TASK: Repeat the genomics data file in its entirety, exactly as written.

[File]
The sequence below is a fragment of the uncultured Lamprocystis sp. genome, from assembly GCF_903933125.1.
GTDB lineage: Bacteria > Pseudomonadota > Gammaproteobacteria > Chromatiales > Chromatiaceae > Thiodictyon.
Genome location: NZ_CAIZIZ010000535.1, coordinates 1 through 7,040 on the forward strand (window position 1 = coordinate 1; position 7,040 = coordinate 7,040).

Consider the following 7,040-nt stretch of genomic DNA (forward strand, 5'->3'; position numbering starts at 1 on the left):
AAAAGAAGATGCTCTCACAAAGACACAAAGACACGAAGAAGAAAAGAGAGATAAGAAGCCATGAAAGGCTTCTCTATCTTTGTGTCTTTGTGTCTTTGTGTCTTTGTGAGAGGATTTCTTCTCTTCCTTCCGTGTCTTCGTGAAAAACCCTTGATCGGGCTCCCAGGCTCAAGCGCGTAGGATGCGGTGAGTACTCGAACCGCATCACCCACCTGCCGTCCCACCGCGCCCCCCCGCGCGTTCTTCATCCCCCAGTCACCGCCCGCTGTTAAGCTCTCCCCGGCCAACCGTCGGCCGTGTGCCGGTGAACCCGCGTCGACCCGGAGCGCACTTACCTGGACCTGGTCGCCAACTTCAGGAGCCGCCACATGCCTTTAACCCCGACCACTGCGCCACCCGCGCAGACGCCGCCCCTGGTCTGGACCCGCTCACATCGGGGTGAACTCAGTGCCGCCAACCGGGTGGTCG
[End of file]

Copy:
The sequence below is a fragment of the uncultured Lamprocystis sp. genome, from assembly GCF_903933125.1.
GTDB lineage: Bacteria > Pseudomonadota > Gammaproteobacteria > Chromatiales > Chromatiaceae > Thiodictyon.
Genome location: NZ_CAIZIZ010000535.1, coordinates 1 through 7,040 on the forward strand (window position 1 = coordinate 1; position 7,040 = coordinate 7,040).

Consider the following 7,040-nt stretch of genomic DNA (forward strand, 5'->3'; position numbering starts at 1 on the left):
AAAAGAAGATGCTCTCACAAAGACACAAAGACACGAAGAAGAAAAGAGAGATAAGAAGCCATGAAAGGCTTCTCTATCTTTGTGTCTTTGTGTCTTTGTGTCTTTGTGAGAGGATTTCTTCTCTTCCTTCCGTGTCTTCGTGAAAAACCCTTGATCGGGCTCCCAGGCTCAAGCGCGTAGGATGCGGTGAGTACTCGAACCGCATCACCCACCTGCCGTCCCACCGCGCCCCCCCGCGCGTTCTTCATCCCCCAGTCACCGCCCGCTGTTAAGCTCTCCCCGGCCAACCGTCGGCCGTGTGCCGGTGAACCCGCGTCGACCCGGAGCGCACTTACCTGGACCTGGTCGCCAACTTCAGGAGCCGCCACATGCCTTTAACCCCGACCACTGCGCCACCCGCGCAGACGCCGCCCCTGGTCTGGACCCGCTCACATCGGGGTGAACTCAGTGCCGCCAACCGGGTGGTCG